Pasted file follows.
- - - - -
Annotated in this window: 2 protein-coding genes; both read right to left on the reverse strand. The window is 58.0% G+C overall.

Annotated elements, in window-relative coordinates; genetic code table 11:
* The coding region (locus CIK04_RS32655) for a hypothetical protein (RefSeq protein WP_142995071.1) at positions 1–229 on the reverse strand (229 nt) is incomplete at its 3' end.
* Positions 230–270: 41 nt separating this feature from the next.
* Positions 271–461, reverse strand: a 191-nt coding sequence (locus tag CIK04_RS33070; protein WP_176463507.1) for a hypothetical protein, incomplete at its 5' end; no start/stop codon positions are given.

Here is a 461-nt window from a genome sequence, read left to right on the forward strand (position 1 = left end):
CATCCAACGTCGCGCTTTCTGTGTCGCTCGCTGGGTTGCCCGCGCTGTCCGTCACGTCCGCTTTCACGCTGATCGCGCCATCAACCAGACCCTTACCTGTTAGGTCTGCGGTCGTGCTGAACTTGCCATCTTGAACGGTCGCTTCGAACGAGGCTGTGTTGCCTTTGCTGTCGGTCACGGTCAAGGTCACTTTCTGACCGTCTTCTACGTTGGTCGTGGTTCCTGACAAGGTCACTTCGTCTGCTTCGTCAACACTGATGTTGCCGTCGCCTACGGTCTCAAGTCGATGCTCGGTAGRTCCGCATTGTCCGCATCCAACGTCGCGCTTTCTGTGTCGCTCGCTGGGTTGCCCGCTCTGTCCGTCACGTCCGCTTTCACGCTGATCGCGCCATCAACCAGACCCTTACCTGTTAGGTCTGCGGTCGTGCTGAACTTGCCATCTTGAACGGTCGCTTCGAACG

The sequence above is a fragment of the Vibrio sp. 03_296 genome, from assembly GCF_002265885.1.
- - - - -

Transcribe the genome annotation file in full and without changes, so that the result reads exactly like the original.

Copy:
Annotated in this window: 2 protein-coding genes; both read right to left on the reverse strand. The window is 58.0% G+C overall.

Annotated elements, in window-relative coordinates; genetic code table 11:
* The coding region (locus CIK04_RS32655) for a hypothetical protein (RefSeq protein WP_142995071.1) at positions 1–229 on the reverse strand (229 nt) is incomplete at its 3' end.
* Positions 230–270: 41 nt separating this feature from the next.
* Positions 271–461, reverse strand: a 191-nt coding sequence (locus tag CIK04_RS33070; protein WP_176463507.1) for a hypothetical protein, incomplete at its 5' end; no start/stop codon positions are given.

Here is a 461-nt window from a genome sequence, read left to right on the forward strand (position 1 = left end):
CATCCAACGTCGCGCTTTCTGTGTCGCTCGCTGGGTTGCCCGCGCTGTCCGTCACGTCCGCTTTCACGCTGATCGCGCCATCAACCAGACCCTTACCTGTTAGGTCTGCGGTCGTGCTGAACTTGCCATCTTGAACGGTCGCTTCGAACGAGGCTGTGTTGCCTTTGCTGTCGGTCACGGTCAAGGTCACTTTCTGACCGTCTTCTACGTTGGTCGTGGTTCCTGACAAGGTCACTTCGTCTGCTTCGTCAACACTGATGTTGCCGTCGCCTACGGTCTCAAGTCGATGCTCGGTAGRTCCGCATTGTCCGCATCCAACGTCGCGCTTTCTGTGTCGCTCGCTGGGTTGCCCGCTCTGTCCGTCACGTCCGCTTTCACGCTGATCGCGCCATCAACCAGACCCTTACCTGTTAGGTCTGCGGTCGTGCTGAACTTGCCATCTTGAACGGTCGCTTCGAACG

The sequence above is a fragment of the Vibrio sp. 03_296 genome, from assembly GCF_002265885.1.